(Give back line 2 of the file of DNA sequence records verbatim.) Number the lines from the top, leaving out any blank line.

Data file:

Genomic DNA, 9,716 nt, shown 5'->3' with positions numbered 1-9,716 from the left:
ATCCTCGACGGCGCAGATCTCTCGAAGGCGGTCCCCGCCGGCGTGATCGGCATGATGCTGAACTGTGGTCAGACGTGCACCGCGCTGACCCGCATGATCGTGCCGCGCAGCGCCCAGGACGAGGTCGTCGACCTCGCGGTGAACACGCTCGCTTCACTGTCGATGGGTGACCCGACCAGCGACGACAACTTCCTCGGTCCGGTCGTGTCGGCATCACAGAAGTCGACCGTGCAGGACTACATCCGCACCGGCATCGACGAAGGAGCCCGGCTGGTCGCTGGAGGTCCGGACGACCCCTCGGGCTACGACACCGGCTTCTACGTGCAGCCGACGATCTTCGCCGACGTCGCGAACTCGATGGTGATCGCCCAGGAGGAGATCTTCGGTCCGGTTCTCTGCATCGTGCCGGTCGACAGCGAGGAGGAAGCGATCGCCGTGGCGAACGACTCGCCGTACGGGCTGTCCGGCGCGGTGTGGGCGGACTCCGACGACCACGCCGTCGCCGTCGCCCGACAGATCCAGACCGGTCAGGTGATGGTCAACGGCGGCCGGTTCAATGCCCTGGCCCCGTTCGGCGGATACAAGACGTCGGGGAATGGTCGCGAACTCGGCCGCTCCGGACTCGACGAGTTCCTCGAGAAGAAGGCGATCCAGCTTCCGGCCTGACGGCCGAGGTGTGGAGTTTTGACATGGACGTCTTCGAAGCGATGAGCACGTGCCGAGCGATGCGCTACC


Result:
ATCCTCGACGGCGCAGATCTCTCGAAGGCGGTCCCCGCCGGCGTGATCGGCATGATGCTGAACTGTGGTCAGACGTGCACCGCGCTGACCCGCATGATCGTGCCGCGCAGCGCCCAGGACGAGGTCGTCGACCTCGCGGTGAACACGCTCGCTTCACTGTCGATGGGTGACCCGACCAGCGACGACAACTTCCTCGGTCCGGTCGTGTCGGCATCACAGAAGTCGACCGTGCAGGACTACATCCGCACCGGCATCGACGAAGGAGCCCGGCTGGTCGCTGGAGGTCCGGACGACCCCTCGGGCTACGACACCGGCTTCTACGTGCAGCCGACGATCTTCGCCGACGTCGCGAACTCGATGGTGATCGCCCAGGAGGAGATCTTCGGTCCGGTTCTCTGCATCGTGCCGGTCGACAGCGAGGAGGAAGCGATCGCCGTGGCGAACGACTCGCCGTACGGGCTGTCCGGCGCGGTGTGGGCGGACTCCGACGACCACGCCGTCGCCGTCGCCCGACAGATCCAGACCGGTCAGGTGATGGTCAACGGCGGCCGGTTCAATGCCCTGGCCCCGTTCGGCGGATACAAGACGTCGGGGAATGGTCGCGAACTCGGCCGCTCCGGACTCGACGAGTTCCTCGAGAAGAAGGCGATCCAGCTTCCGGCCTGACGGCCGAGGTGTGGAGTTTTGACATGGACGTCTTCGAAGCGATGAGCACGTGCCGAGCGATGCGCTACC